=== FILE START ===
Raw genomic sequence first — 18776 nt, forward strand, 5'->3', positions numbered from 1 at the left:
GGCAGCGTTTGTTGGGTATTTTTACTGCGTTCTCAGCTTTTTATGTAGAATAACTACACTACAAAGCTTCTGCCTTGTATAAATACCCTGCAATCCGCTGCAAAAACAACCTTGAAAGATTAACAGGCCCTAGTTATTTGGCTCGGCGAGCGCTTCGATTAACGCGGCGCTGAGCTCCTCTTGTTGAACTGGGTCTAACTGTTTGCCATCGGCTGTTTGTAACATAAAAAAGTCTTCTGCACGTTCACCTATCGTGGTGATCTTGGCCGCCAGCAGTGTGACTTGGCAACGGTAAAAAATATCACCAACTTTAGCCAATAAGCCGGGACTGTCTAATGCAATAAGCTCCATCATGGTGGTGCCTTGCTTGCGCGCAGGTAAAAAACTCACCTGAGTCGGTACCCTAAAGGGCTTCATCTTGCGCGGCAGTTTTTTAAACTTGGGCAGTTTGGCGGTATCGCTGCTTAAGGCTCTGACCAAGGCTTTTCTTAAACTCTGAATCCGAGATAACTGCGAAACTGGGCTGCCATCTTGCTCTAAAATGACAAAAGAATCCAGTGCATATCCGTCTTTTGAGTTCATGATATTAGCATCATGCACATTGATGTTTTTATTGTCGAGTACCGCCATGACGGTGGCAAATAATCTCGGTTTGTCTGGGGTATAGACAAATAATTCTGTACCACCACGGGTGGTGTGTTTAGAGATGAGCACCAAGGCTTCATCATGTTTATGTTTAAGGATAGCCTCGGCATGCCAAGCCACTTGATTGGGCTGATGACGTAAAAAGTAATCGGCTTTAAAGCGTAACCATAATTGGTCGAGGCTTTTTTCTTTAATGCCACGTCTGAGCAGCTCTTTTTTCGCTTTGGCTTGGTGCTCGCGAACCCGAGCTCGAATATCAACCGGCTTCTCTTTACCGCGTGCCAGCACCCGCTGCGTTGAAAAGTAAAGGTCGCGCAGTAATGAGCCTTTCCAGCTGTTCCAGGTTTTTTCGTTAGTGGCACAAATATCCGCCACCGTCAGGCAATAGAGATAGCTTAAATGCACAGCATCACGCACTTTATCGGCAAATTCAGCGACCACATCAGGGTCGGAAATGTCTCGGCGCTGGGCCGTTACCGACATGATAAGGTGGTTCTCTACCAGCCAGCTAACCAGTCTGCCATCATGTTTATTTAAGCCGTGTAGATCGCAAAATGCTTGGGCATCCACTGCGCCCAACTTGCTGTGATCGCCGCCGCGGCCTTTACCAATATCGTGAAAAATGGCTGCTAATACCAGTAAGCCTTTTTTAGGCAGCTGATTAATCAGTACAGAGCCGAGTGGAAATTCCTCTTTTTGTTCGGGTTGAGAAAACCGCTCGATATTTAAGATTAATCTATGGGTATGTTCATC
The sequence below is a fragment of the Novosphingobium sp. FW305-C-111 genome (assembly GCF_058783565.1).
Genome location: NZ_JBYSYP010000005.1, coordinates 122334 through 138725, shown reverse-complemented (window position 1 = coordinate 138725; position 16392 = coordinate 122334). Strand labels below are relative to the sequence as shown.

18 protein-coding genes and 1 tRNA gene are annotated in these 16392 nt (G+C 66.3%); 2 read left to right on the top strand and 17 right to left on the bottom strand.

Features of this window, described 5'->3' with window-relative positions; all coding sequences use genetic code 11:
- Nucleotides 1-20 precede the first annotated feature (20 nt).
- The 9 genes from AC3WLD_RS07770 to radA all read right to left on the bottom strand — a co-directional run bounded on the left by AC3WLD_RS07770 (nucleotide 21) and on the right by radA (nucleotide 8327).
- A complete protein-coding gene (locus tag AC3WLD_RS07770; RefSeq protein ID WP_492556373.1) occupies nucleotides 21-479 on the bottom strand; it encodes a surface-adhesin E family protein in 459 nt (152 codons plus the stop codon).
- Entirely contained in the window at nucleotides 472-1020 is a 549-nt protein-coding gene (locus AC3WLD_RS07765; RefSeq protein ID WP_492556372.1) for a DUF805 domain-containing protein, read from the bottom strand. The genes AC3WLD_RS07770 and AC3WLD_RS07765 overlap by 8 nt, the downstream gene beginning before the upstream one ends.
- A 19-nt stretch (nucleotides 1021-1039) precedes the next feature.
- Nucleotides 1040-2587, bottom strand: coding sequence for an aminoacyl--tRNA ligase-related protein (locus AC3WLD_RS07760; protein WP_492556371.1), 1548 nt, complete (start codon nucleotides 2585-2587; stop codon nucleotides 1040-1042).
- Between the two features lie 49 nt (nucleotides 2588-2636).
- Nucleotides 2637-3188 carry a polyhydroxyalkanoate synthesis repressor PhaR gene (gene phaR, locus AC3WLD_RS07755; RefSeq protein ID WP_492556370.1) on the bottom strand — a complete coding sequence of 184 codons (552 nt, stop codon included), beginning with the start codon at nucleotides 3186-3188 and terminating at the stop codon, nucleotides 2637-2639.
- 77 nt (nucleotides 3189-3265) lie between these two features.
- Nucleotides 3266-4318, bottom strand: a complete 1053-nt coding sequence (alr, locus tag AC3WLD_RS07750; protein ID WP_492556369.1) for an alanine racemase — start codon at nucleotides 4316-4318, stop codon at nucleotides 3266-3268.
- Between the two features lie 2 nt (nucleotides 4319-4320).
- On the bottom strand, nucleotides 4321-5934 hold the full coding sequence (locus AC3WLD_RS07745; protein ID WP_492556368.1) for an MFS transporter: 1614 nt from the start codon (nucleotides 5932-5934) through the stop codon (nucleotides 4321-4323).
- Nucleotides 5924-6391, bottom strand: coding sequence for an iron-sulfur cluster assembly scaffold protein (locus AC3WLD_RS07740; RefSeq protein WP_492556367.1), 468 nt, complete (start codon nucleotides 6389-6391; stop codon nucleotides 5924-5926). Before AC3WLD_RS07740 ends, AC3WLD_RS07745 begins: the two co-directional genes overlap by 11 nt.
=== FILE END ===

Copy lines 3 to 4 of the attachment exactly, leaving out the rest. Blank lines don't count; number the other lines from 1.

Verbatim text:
The sequence below is a fragment of the Novosphingobium sp. FW305-C-111 genome (assembly GCF_058783565.1).
Genome location: NZ_JBYSYP010000005.1, coordinates 122334 through 138725, shown reverse-complemented (window position 1 = coordinate 138725; position 16392 = coordinate 122334). Strand labels below are relative to the sequence as shown.